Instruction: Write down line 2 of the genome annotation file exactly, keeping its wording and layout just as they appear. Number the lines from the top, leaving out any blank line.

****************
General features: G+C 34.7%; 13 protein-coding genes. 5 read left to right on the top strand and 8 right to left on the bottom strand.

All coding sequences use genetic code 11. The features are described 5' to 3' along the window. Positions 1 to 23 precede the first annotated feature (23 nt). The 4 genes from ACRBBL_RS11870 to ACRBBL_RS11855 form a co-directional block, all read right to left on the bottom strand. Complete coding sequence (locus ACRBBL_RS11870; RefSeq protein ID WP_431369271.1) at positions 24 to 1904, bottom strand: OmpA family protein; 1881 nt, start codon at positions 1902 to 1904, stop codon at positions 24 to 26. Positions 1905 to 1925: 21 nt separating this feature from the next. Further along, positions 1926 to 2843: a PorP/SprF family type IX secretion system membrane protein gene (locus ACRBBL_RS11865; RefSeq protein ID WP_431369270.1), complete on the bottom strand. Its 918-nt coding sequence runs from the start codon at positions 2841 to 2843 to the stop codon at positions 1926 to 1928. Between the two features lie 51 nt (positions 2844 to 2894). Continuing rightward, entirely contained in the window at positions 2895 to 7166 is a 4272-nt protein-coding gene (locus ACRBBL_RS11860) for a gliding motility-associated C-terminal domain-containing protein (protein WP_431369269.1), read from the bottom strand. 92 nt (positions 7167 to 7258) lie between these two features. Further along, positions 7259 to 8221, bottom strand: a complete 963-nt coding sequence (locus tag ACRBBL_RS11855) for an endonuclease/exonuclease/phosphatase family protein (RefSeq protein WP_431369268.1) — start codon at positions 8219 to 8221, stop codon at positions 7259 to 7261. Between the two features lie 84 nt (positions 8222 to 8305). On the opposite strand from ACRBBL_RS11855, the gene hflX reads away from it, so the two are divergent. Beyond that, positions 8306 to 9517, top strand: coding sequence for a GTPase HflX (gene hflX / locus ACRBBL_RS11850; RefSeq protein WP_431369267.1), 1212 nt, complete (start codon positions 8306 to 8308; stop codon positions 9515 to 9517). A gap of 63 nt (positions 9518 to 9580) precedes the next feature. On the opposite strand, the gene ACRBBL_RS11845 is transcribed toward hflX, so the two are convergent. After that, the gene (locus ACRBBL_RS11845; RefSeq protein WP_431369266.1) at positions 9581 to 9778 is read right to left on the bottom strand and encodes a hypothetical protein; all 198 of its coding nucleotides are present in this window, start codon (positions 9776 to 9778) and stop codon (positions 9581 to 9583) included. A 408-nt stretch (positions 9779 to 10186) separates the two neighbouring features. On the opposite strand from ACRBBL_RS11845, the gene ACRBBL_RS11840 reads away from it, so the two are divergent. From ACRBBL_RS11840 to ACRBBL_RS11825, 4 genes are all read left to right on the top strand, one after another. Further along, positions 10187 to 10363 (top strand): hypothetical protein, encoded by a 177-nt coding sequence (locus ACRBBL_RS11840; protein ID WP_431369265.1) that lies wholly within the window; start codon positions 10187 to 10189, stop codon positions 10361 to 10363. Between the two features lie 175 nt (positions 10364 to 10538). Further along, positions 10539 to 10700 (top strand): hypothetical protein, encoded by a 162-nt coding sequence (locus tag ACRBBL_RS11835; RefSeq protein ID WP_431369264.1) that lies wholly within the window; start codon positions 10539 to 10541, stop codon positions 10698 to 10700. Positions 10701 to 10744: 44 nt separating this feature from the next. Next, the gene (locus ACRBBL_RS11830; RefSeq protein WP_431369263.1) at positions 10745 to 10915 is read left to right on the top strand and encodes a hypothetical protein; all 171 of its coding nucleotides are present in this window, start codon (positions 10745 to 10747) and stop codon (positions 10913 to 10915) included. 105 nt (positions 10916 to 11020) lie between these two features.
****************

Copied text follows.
All coding sequences use genetic code 11. The features are described 5' to 3' along the window. Positions 1 to 23 precede the first annotated feature (23 nt). The 4 genes from ACRBBL_RS11870 to ACRBBL_RS11855 form a co-directional block, all read right to left on the bottom strand. Complete coding sequence (locus ACRBBL_RS11870; RefSeq protein ID WP_431369271.1) at positions 24 to 1904, bottom strand: OmpA family protein; 1881 nt, start codon at positions 1902 to 1904, stop codon at positions 24 to 26. Positions 1905 to 1925: 21 nt separating this feature from the next. Further along, positions 1926 to 2843: a PorP/SprF family type IX secretion system membrane protein gene (locus ACRBBL_RS11865; RefSeq protein ID WP_431369270.1), complete on the bottom strand. Its 918-nt coding sequence runs from the start codon at positions 2841 to 2843 to the stop codon at positions 1926 to 1928. Between the two features lie 51 nt (positions 2844 to 2894). Continuing rightward, entirely contained in the window at positions 2895 to 7166 is a 4272-nt protein-coding gene (locus ACRBBL_RS11860) for a gliding motility-associated C-terminal domain-containing protein (protein WP_431369269.1), read from the bottom strand. 92 nt (positions 7167 to 7258) lie between these two features. Further along, positions 7259 to 8221, bottom strand: a complete 963-nt coding sequence (locus tag ACRBBL_RS11855) for an endonuclease/exonuclease/phosphatase family protein (RefSeq protein WP_431369268.1) — start codon at positions 8219 to 8221, stop codon at positions 7259 to 7261. Between the two features lie 84 nt (positions 8222 to 8305). On the opposite strand from ACRBBL_RS11855, the gene hflX reads away from it, so the two are divergent. Beyond that, positions 8306 to 9517, top strand: coding sequence for a GTPase HflX (gene hflX / locus ACRBBL_RS11850; RefSeq protein WP_431369267.1), 1212 nt, complete (start codon positions 8306 to 8308; stop codon positions 9515 to 9517). A gap of 63 nt (positions 9518 to 9580) precedes the next feature. On the opposite strand, the gene ACRBBL_RS11845 is transcribed toward hflX, so the two are convergent. After that, the gene (locus ACRBBL_RS11845; RefSeq protein WP_431369266.1) at positions 9581 to 9778 is read right to left on the bottom strand and encodes a hypothetical protein; all 198 of its coding nucleotides are present in this window, start codon (positions 9776 to 9778) and stop codon (positions 9581 to 9583) included. A 408-nt stretch (positions 9779 to 10186) separates the two neighbouring features. On the opposite strand from ACRBBL_RS11845, the gene ACRBBL_RS11840 reads away from it, so the two are divergent. From ACRBBL_RS11840 to ACRBBL_RS11825, 4 genes are all read left to right on the top strand, one after another. Further along, positions 10187 to 10363 (top strand): hypothetical protein, encoded by a 177-nt coding sequence (locus ACRBBL_RS11840; protein ID WP_431369265.1) that lies wholly within the window; start codon positions 10187 to 10189, stop codon positions 10361 to 10363. Between the two features lie 175 nt (positions 10364 to 10538). Further along, positions 10539 to 10700 (top strand): hypothetical protein, encoded by a 162-nt coding sequence (locus tag ACRBBL_RS11835; RefSeq protein ID WP_431369264.1) that lies wholly within the window; start codon positions 10539 to 10541, stop codon positions 10698 to 10700. Positions 10701 to 10744: 44 nt separating this feature from the next. Next, the gene (locus ACRBBL_RS11830; RefSeq protein WP_431369263.1) at positions 10745 to 10915 is read left to right on the top strand and encodes a hypothetical protein; all 171 of its coding nucleotides are present in this window, start codon (positions 10745 to 10747) and stop codon (positions 10913 to 10915) included. 105 nt (positions 10916 to 11020) lie between these two features.